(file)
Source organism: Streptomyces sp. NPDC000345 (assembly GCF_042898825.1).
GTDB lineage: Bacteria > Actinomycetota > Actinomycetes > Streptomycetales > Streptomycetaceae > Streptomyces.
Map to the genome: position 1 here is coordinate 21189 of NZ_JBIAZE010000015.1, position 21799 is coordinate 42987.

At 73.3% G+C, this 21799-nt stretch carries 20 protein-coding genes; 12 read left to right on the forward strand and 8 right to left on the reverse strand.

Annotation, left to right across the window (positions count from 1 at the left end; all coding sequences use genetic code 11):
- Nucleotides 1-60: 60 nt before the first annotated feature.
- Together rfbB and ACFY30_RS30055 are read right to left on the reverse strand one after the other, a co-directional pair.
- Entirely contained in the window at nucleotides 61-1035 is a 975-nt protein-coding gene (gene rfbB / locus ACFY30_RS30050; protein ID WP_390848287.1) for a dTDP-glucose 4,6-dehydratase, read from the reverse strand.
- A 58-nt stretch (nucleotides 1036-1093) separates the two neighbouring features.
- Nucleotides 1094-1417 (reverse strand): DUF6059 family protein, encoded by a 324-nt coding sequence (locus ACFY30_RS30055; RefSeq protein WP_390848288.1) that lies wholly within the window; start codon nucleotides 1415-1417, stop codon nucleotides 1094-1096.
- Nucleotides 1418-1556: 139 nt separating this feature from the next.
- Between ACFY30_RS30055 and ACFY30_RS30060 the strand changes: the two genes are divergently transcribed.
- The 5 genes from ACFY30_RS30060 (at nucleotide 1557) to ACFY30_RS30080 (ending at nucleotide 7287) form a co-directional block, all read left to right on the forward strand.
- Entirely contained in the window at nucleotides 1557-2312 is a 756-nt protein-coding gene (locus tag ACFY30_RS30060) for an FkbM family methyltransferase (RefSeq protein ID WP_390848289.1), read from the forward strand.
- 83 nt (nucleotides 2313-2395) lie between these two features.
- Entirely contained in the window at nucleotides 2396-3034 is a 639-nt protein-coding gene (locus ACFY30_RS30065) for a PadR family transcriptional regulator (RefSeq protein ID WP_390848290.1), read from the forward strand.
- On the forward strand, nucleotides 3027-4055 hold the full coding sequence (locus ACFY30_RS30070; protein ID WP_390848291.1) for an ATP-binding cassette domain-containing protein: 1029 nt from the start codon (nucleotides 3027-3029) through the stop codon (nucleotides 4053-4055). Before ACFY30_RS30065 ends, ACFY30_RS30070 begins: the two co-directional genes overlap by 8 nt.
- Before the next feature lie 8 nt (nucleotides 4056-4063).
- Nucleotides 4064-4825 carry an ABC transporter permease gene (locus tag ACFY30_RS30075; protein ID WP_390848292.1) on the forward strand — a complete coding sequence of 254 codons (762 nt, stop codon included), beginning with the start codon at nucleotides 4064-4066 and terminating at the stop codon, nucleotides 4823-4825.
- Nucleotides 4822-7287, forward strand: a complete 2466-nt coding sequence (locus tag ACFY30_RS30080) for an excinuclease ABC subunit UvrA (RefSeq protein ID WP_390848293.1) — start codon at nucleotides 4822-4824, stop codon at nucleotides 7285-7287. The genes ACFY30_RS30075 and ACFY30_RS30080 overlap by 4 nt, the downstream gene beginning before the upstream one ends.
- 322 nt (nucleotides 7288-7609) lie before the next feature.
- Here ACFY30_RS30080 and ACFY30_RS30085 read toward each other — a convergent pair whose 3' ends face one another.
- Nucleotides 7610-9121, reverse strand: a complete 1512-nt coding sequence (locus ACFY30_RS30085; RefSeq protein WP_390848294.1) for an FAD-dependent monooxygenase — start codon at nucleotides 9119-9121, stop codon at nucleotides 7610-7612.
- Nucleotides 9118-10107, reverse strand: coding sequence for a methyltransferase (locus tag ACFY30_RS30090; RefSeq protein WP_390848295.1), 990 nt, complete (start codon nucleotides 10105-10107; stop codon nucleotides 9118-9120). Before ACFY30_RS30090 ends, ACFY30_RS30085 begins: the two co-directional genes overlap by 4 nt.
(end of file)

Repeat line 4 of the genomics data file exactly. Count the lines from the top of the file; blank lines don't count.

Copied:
At 73.3% G+C, this 21799-nt stretch carries 20 protein-coding genes; 12 read left to right on the forward strand and 8 right to left on the reverse strand.